Stony Brook University was bursting with “clean” and “green” alternatives July 14 thanks to high school students competing in the international Spellman High Voltage Electronics Clean Tech Contest, a competition geared to challenging teenagers to identify and create solutions to environmental and green building problems.
Now in its sixth year, July 14 was the first time the international competition took place on Long Island. It was hosted by the Center for Science Teaching and Learning of Rockville Centre, which encourages children to learn about science, technology, engineering and mathematics.
The nine teams on hand — which included seven from the United States, one from Singapore and another from the Philippines — competed for the top prize of $10,000. The teams earned their spots in the finals after beating out 230 other teams from around the globe in previous competitions.
This year’s theme was Creating a Greener Future, and the contestants outlined their findings for solutions in topics such as sustainability, green building, “sick” building syndrome and energy efficiency.
In the end, two Plainview-Old Bethpage John F. Kennedy High School students, Alyssa Iryami, 15, and Audrey Shine, 16, emerged the winners with their SuperSilk project. Feeding silkworms graphene, an allotrope of carbon, the girls were able to create strong, natural silk to construct low-cost water purification filters.
After the competition Alyssa and Audrey were ecstatic about their win.
“It’s been such a journey,” Audrey said in a statement. “It’s been a long day. It’s been a long year really because we started this in September, and now that we got this far I can’t believe it.”
Audrey said that both of their grandfathers had experience working with silkworms — hers in China and Alyssa’s in Iran.
The girls said it’s important for young people to get involved in creating green solutions. Alyssa said the sooner such solutions are applied the more people can do to protect the future of the planet to prevent “devastation and destruction.”
“Right now the world needs more environmentally friendly options considering that there’s a lot of pollution and water levels rising,” Alyssa said.
Loren Skeist, president of Spellman High Voltage Electronics, a Hauppauge-based company that sponsored the event, said in a statement the company became involved because the competition touches on important issues and topics that are of interest to the business, plus other aspects were attractive to them.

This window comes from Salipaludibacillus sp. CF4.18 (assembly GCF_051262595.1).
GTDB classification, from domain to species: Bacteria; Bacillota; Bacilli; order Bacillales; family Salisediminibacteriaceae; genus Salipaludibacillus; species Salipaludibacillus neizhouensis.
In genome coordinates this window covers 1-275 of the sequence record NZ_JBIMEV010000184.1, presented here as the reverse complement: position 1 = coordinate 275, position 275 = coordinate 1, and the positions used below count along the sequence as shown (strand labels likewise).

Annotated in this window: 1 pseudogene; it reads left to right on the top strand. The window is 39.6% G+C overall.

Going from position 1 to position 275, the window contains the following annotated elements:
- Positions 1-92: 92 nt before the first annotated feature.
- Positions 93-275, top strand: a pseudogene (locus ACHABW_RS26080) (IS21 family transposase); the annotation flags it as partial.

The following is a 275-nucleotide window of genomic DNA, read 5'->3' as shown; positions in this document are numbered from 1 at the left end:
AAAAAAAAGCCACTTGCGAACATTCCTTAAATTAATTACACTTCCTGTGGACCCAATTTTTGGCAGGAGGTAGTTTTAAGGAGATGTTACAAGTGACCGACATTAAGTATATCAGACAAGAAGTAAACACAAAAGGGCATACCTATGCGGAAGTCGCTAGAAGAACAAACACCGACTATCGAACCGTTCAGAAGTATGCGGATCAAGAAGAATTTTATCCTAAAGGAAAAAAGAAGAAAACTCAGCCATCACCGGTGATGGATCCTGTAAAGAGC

“The manner in which it’s done both in terms of focusing on practical applications that can have a meaningful impact on one of the central issues of our time, and working as teams and then providing the contestants with an opportunity to interact with teams and high schools from other areas around the world, it’s just a wonderful concept,” he said.
Skeist was not a judge at the event, which he said enabled him to interact with the teams more so than the judges were able to. He said he appreciated the students’ enthusiasm, energy and creativity, and the winners’ concept was extraordinary. He said he hoped the competition will encourage the contestants to continue with innovative green projects and support similar activities by others.
“I learned from their presentations,” he said. “And it gets me excited about the opportunities to use technology to address important issues. They made me maybe more aware of issues that I hadn’t even been fully aware of [before], and some that I had been aware of but was not aware that there was this kind of approach to solve.”
Ray Ann Havasy, director of the Center for Science Teaching and Learning of Rockville Centre and Long Island administrator of the competition, said all the team members possessed creativity, which she said most people don’t realize is a big part of science. She said she was pleased with this year’s venue.
“This place has such a reputation for science and technology,” she said in a statement about Stony Brook.
The administrator of the competition said she was impressed by the winners’ enthusiasm.
“Something simple as silk combined with something that we know of graphene — I think how excited they were that something so common can become something so great,” she said.
Havasy said she hoped students such as the ones involved in the competition will inspire other young people to become involved in STEM education and work on green projects.
“The earth is changing and we need to save it,” she said. “I hate to sound pessimistic but if we don’t believe we can save it, it’s going to keep going the way it is.”